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Finding aid to State Land Settlement, Delhi, California, 1920-1922
BANC PIC 1966.033--fALB  
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Collection Details
 
Table of contents What's This?
  • Collection Summary
  • Information for Researchers
  • Administrative Information
  • Scope and Content
  • Background

  • Collection Summary

    Collection Title: State Land Settlement, Delhi, California
    Date (inclusive): 1920-1922
    Collection Number: BANC PIC 1966.033--fALB
    Creator: Mead, Elwood, 1858-1936
    Extent: 4 albums (270 photographic prints), and ca. 5 boxes of glass negatives ; various sizes 270 digital objects
    Repository: The Bancroft Library.
    University of California, Berkeley
    Berkeley, CA 94720-6000
    Phone: (510) 642-6481
    Fax: (510) 642-7589
    Email: bancref@library.berkeley.edu
    URL: http://bancroft.berkeley.edu/
    Abstract: The collection contains three albums and an accopress binder of photographs documenting the development of the State Land Settlement Project at Delhi, California, from 1920-1922.
    Languages Represented: Collection materials are in English

    Information for Researchers

    Access

    Photograph albums are available for use. Glass negatives are unarranged and not available for use.

    Publication Rights

    Materials in this collection may be protected by the U.S. Copyright Law (Title 17, U.S.C.). In addition, the reproduction of some materials may be restricted by terms of University of California gift or purchase agreements, donor restrictions, privacy and publicity rights, licensing and trademarks. Transmission or reproduction of materials protected by copyright beyond that allowed by fair use requires the written permission of the copyright owners. Works not in the public domain cannot be commercially exploited without permission of the copyright owner. Responsibility for any use rests exclusively with the user.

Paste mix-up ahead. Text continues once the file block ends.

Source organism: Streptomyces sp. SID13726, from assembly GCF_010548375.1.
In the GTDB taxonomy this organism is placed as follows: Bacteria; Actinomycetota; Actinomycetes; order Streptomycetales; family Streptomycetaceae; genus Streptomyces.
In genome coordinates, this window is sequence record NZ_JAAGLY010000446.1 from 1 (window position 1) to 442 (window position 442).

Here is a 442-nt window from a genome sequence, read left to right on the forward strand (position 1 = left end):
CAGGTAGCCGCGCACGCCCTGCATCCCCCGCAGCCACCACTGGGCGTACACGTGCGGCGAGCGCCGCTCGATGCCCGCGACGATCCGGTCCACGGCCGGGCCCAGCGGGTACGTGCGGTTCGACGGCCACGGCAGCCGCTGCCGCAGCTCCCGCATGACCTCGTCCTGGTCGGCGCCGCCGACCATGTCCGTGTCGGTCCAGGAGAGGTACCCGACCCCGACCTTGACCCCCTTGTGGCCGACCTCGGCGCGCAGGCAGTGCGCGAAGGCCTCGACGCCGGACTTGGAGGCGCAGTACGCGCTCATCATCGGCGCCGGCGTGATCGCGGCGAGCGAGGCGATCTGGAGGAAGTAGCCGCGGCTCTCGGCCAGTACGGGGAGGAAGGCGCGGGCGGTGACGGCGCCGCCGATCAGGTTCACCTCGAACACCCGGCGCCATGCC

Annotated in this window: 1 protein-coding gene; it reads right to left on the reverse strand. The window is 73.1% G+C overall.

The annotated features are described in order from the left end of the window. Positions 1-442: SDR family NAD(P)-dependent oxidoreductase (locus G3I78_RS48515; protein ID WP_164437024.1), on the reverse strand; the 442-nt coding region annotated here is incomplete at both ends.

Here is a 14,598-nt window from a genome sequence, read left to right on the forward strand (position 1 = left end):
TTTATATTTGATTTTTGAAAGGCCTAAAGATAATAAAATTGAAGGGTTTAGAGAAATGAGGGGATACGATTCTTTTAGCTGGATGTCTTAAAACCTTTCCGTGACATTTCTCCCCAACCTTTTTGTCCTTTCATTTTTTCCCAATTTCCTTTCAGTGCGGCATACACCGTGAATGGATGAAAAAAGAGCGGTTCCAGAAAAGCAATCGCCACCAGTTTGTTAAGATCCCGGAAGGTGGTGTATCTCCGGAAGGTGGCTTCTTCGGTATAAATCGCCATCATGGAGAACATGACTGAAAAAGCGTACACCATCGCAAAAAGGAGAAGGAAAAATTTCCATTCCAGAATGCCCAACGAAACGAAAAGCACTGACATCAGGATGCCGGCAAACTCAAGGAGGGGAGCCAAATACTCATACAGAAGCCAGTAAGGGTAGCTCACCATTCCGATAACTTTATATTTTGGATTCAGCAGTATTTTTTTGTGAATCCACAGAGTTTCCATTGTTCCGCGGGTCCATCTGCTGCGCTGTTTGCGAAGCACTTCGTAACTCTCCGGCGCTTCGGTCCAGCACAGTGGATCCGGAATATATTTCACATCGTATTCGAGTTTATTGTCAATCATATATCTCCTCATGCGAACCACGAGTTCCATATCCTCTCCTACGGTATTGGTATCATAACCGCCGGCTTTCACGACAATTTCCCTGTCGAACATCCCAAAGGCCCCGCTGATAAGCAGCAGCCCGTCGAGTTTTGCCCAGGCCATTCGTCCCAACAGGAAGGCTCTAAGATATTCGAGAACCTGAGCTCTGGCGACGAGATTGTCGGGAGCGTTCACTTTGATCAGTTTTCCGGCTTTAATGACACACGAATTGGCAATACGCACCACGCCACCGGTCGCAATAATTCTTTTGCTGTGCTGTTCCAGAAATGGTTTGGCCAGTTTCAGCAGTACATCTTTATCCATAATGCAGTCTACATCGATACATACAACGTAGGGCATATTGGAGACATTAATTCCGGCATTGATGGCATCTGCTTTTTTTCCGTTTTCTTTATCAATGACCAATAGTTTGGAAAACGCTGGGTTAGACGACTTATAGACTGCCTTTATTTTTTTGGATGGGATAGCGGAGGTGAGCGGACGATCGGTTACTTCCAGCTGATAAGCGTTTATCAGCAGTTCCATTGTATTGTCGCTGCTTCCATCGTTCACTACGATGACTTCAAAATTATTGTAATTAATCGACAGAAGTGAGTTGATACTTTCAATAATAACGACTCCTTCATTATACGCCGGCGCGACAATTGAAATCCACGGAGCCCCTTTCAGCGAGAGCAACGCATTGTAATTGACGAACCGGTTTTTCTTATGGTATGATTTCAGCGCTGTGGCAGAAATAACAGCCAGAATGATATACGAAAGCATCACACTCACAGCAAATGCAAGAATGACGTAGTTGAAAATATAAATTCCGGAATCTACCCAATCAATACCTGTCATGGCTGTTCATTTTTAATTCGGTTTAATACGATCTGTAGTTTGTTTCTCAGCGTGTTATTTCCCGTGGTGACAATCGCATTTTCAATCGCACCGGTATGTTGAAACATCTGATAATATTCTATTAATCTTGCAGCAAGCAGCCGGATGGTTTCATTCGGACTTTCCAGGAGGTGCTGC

All requests to reproduce, publish, quote from, or otherwise use collection materials must be submitted in writing to the Head of Public Services, The Bancroft Library, University of California, Berkeley 94720-6000. See: http://bancroft.berkeley.edu/reference/permissions.html .

    Preferred Citation

    [Identification of item], State Land Settlement, Delhi, California, BANC PIC 1966.033--fALB, The Bancroft Library, University of California, Berkeley

    Digital Representations Available

    Digital representations of selected original pictorial materials are available in the list of materials below. Digital image files were prepared from selected Library originals by the Library Photographic Service. Library originals were copied onto 35mm color transparency film; the film was scanned and transferred to Kodak Photo CD (by Custom Process); and the Photo CD files were color-corrected and saved in JFIF (JPEG) format for use as viewing files.